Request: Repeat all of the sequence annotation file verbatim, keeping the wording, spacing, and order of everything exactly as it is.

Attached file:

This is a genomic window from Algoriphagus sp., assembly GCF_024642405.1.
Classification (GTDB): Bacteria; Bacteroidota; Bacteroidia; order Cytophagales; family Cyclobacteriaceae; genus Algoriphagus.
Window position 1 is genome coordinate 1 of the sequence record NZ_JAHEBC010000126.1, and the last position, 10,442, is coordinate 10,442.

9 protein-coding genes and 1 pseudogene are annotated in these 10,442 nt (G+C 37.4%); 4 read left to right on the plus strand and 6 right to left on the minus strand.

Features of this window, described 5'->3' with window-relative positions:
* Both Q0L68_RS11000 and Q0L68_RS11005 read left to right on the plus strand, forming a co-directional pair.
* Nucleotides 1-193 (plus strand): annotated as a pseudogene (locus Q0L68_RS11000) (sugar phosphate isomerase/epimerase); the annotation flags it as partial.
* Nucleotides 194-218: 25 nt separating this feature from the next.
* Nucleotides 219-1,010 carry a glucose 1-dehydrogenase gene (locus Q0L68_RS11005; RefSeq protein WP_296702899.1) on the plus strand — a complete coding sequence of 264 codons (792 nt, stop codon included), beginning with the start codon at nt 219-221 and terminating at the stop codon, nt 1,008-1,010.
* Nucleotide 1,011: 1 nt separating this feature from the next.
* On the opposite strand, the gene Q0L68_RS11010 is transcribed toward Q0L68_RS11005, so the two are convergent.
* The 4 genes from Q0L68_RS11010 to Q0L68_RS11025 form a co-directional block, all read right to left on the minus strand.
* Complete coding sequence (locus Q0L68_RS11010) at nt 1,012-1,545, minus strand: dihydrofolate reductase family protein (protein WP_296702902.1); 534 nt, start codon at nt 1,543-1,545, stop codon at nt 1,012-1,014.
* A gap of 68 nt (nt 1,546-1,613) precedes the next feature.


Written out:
This is a genomic window from Algoriphagus sp., assembly GCF_024642405.1.
Classification (GTDB): Bacteria; Bacteroidota; Bacteroidia; order Cytophagales; family Cyclobacteriaceae; genus Algoriphagus.
Window position 1 is genome coordinate 1 of the sequence record NZ_JAHEBC010000126.1, and the last position, 10,442, is coordinate 10,442.

9 protein-coding genes and 1 pseudogene are annotated in these 10,442 nt (G+C 37.4%); 4 read left to right on the plus strand and 6 right to left on the minus strand.

Features of this window, described 5'->3' with window-relative positions:
* Both Q0L68_RS11000 and Q0L68_RS11005 read left to right on the plus strand, forming a co-directional pair.
* Nucleotides 1-193 (plus strand): annotated as a pseudogene (locus Q0L68_RS11000) (sugar phosphate isomerase/epimerase); the annotation flags it as partial.
* Nucleotides 194-218: 25 nt separating this feature from the next.
* Nucleotides 219-1,010 carry a glucose 1-dehydrogenase gene (locus Q0L68_RS11005; RefSeq protein WP_296702899.1) on the plus strand — a complete coding sequence of 264 codons (792 nt, stop codon included), beginning with the start codon at nt 219-221 and terminating at the stop codon, nt 1,008-1,010.
* Nucleotide 1,011: 1 nt separating this feature from the next.
* On the opposite strand, the gene Q0L68_RS11010 is transcribed toward Q0L68_RS11005, so the two are convergent.
* The 4 genes from Q0L68_RS11010 to Q0L68_RS11025 form a co-directional block, all read right to left on the minus strand.
* Complete coding sequence (locus Q0L68_RS11010) at nt 1,012-1,545, minus strand: dihydrofolate reductase family protein (protein WP_296702902.1); 534 nt, start codon at nt 1,543-1,545, stop codon at nt 1,012-1,014.
* A gap of 68 nt (nt 1,546-1,613) precedes the next feature.